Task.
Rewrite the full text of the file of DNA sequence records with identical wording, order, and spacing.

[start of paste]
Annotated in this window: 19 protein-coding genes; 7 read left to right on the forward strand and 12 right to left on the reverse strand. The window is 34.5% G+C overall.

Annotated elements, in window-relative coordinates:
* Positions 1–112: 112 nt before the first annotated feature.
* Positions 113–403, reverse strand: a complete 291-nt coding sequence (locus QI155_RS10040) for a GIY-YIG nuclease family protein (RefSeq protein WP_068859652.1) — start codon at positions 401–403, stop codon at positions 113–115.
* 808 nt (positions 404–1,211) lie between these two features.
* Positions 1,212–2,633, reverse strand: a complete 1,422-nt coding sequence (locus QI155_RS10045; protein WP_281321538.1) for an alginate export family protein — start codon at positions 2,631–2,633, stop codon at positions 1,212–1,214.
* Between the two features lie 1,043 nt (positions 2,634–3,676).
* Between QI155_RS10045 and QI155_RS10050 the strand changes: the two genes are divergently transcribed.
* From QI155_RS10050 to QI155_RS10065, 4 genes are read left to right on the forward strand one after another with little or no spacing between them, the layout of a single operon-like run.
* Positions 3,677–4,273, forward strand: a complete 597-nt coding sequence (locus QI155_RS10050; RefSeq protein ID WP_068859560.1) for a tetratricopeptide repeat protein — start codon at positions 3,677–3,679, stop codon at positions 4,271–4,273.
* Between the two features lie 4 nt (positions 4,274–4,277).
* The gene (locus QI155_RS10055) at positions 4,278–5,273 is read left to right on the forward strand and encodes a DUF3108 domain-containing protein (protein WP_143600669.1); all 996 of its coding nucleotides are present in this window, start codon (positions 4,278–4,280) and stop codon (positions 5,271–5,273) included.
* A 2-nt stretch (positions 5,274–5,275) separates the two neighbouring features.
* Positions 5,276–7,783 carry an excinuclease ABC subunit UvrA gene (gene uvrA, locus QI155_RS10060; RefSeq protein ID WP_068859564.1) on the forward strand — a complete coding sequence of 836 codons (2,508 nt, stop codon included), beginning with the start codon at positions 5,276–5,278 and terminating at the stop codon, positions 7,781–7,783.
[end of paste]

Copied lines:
Annotated in this window: 19 protein-coding genes; 7 read left to right on the forward strand and 12 right to left on the reverse strand. The window is 34.5% G+C overall.

Annotated elements, in window-relative coordinates:
* Positions 1–112: 112 nt before the first annotated feature.
* Positions 113–403, reverse strand: a complete 291-nt coding sequence (locus QI155_RS10040) for a GIY-YIG nuclease family protein (RefSeq protein WP_068859652.1) — start codon at positions 401–403, stop codon at positions 113–115.
* 808 nt (positions 404–1,211) lie between these two features.
* Positions 1,212–2,633, reverse strand: a complete 1,422-nt coding sequence (locus QI155_RS10045; protein WP_281321538.1) for an alginate export family protein — start codon at positions 2,631–2,633, stop codon at positions 1,212–1,214.
* Between the two features lie 1,043 nt (positions 2,634–3,676).
* Between QI155_RS10045 and QI155_RS10050 the strand changes: the two genes are divergently transcribed.
* From QI155_RS10050 to QI155_RS10065, 4 genes are read left to right on the forward strand one after another with little or no spacing between them, the layout of a single operon-like run.
* Positions 3,677–4,273, forward strand: a complete 597-nt coding sequence (locus QI155_RS10050; RefSeq protein ID WP_068859560.1) for a tetratricopeptide repeat protein — start codon at positions 3,677–3,679, stop codon at positions 4,271–4,273.
* Between the two features lie 4 nt (positions 4,274–4,277).
* The gene (locus QI155_RS10055) at positions 4,278–5,273 is read left to right on the forward strand and encodes a DUF3108 domain-containing protein (protein WP_143600669.1); all 996 of its coding nucleotides are present in this window, start codon (positions 4,278–4,280) and stop codon (positions 5,271–5,273) included.
* A 2-nt stretch (positions 5,274–5,275) separates the two neighbouring features.
* Positions 5,276–7,783 carry an excinuclease ABC subunit UvrA gene (gene uvrA, locus QI155_RS10060; RefSeq protein ID WP_068859564.1) on the forward strand — a complete coding sequence of 836 codons (2,508 nt, stop codon included), beginning with the start codon at positions 5,276–5,278 and terminating at the stop codon, positions 7,781–7,783.